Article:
Will Silva Cells help improve Toronto's urban forest?
The city's Official Plan calls for the extension of the city's tree canopy from its current 17% to 30%. One of the major issues limiting the current tree canopy is the difficulty in growing healthy trees along the city's main thoroughfares. Urban trees face several difficulties, but the most intractable issue is the problem of soil compaction. Trees are healthiest when they are planted in uncompacted soil because this allows water, air and nutrients to reach their roots. However, an urban environment requires hard surfaces to support people and vehicles, and hard surfaces naturally compact soil. Silva Cells are a potential solution to this problem.
Silva Cells are rigid frames that support hard surfaces such as asphalt parking lots or sidewalks, but they keep soil loose and provide space for irrigation systems and utilities. They are produced by a company called DeepRoot and were first commercially available in 2007. Although there is not a lot to date on their effectiveness, the makers hope that they help provide trees with a soil environment that largely mimics a natural environment.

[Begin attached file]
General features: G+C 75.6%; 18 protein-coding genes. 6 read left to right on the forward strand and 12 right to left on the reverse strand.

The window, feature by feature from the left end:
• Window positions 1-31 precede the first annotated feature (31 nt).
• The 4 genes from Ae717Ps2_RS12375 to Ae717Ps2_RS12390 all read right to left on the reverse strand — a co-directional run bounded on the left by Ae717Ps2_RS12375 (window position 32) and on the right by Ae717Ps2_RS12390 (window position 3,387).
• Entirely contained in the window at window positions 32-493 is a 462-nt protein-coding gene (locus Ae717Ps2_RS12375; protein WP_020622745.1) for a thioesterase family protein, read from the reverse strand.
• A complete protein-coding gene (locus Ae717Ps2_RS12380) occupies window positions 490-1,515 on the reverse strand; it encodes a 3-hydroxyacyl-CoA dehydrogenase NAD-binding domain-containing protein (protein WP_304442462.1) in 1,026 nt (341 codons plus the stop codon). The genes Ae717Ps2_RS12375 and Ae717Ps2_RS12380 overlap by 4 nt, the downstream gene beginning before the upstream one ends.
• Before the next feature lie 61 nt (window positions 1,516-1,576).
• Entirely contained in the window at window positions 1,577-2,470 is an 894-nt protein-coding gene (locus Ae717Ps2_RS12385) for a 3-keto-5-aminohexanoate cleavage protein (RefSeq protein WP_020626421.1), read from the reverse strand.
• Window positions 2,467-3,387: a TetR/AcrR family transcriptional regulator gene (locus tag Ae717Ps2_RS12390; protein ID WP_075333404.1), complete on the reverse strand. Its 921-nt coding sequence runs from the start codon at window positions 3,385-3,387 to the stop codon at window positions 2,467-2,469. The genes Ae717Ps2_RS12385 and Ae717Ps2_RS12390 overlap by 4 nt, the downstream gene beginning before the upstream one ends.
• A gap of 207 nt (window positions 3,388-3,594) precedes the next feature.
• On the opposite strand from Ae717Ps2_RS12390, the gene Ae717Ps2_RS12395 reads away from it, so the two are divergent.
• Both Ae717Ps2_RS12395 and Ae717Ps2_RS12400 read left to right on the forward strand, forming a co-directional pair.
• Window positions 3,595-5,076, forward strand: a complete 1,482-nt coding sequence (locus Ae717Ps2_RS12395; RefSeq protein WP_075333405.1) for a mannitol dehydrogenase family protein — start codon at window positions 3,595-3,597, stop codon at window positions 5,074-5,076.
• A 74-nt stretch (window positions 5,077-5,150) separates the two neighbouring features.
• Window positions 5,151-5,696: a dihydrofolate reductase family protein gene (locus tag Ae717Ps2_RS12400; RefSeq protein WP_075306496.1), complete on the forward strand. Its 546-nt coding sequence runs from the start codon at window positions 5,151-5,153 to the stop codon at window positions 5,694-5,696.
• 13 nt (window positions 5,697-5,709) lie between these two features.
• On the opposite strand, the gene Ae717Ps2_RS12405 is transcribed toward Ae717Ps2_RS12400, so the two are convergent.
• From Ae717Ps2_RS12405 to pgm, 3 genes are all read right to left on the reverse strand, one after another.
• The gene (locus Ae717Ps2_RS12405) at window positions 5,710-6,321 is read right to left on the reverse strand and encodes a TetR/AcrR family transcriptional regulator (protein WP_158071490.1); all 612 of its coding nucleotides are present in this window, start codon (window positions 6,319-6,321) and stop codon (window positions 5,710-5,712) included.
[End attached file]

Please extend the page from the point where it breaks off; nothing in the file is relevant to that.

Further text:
This YouTube clip provides some evidence. DeepRoot's Silva Cells were planted two years ago in Vancouver's Olympic Village. Since that time, the trees have seen strong growth, including bud extensions of up to 32 inches. They also look pretty vibrant compared to some of their stunted cousins in Toronto.
The city of Toronto has begun using the Silva Cells in several projects: the Bloor Street Project, and in Waterfront Toronto's Sugar Beach and Sherbourne Common. These projects are serving as pilot projects of the Silva Cells before the city commits to using them on an ongoing basis. The Silva Cells substantially increase the upfront costs of tree planting: for the Bloor Project, they cost $2.5 million. The city staff I spoke to said that integrating their installation into an already complicated planning process that involves working with hydro, water and transportation services is something the city still needs to sort out.
But their benefits extend beyond the simple aesthetics of a tree covered walkway. On the Queensway, the city has installed a test case of the Silva Cells for stormwater treatment. The cells hold a bioretention mix that will help remove some pollutants like heavy metals from stormwater run-off. The cells also retain some of the excess stormwater, which helps prevent it from being washed into the lake. Since the city's beaches can be polluted by stormwater run-off, the Silva Cells have the potential to help improve Lake Ontario's water quality.
In Toronto, future projects for the Silva Cells will include projects in the West Don Lands: installation of some of the cells on Mill Street should begin in a few weeks. They will also be used along the Viva Next rapid bus route. Although it will take a few years to truly see how effective this system will be in improving the life and vitality of Toronto's urban trees, the early results are promising.